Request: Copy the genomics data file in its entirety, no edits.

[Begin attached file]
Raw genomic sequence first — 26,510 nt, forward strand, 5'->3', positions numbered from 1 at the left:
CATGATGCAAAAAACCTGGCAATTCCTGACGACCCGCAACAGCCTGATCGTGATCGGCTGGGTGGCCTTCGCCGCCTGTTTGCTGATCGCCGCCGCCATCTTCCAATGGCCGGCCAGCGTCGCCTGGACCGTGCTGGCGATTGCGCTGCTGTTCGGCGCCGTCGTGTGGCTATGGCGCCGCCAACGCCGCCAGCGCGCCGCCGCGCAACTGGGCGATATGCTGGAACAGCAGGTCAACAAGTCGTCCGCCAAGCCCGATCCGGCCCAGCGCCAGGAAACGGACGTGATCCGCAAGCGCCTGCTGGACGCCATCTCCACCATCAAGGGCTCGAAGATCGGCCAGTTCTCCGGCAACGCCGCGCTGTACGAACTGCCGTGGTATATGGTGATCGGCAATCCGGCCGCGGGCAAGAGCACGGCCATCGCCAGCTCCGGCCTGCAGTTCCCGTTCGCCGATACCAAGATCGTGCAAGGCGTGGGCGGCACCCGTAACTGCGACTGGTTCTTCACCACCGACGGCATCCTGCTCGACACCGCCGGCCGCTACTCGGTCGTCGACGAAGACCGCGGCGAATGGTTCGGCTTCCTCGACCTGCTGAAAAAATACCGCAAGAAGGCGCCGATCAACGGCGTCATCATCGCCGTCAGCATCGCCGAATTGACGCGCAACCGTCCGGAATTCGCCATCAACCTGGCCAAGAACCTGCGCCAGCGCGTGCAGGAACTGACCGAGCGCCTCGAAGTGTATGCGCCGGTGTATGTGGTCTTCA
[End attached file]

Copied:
Raw genomic sequence first — 26,510 nt, forward strand, 5'->3', positions numbered from 1 at the left:
CATGATGCAAAAAACCTGGCAATTCCTGACGACCCGCAACAGCCTGATCGTGATCGGCTGGGTGGCCTTCGCCGCCTGTTTGCTGATCGCCGCCGCCATCTTCCAATGGCCGGCCAGCGTCGCCTGGACCGTGCTGGCGATTGCGCTGCTGTTCGGCGCCGTCGTGTGGCTATGGCGCCGCCAACGCCGCCAGCGCGCCGCCGCGCAACTGGGCGATATGCTGGAACAGCAGGTCAACAAGTCGTCCGCCAAGCCCGATCCGGCCCAGCGCCAGGAAACGGACGTGATCCGCAAGCGCCTGCTGGACGCCATCTCCACCATCAAGGGCTCGAAGATCGGCCAGTTCTCCGGCAACGCCGCGCTGTACGAACTGCCGTGGTATATGGTGATCGGCAATCCGGCCGCGGGCAAGAGCACGGCCATCGCCAGCTCCGGCCTGCAGTTCCCGTTCGCCGATACCAAGATCGTGCAAGGCGTGGGCGGCACCCGTAACTGCGACTGGTTCTTCACCACCGACGGCATCCTGCTCGACACCGCCGGCCGCTACTCGGTCGTCGACGAAGACCGCGGCGAATGGTTCGGCTTCCTCGACCTGCTGAAAAAATACCGCAAGAAGGCGCCGATCAACGGCGTCATCATCGCCGTCAGCATCGCCGAATTGACGCGCAACCGTCCGGAATTCGCCATCAACCTGGCCAAGAACCTGCGCCAGCGCGTGCAGGAACTGACCGAGCGCCTCGAAGTGTATGCGCCGGTGTATGTGGTCTTCA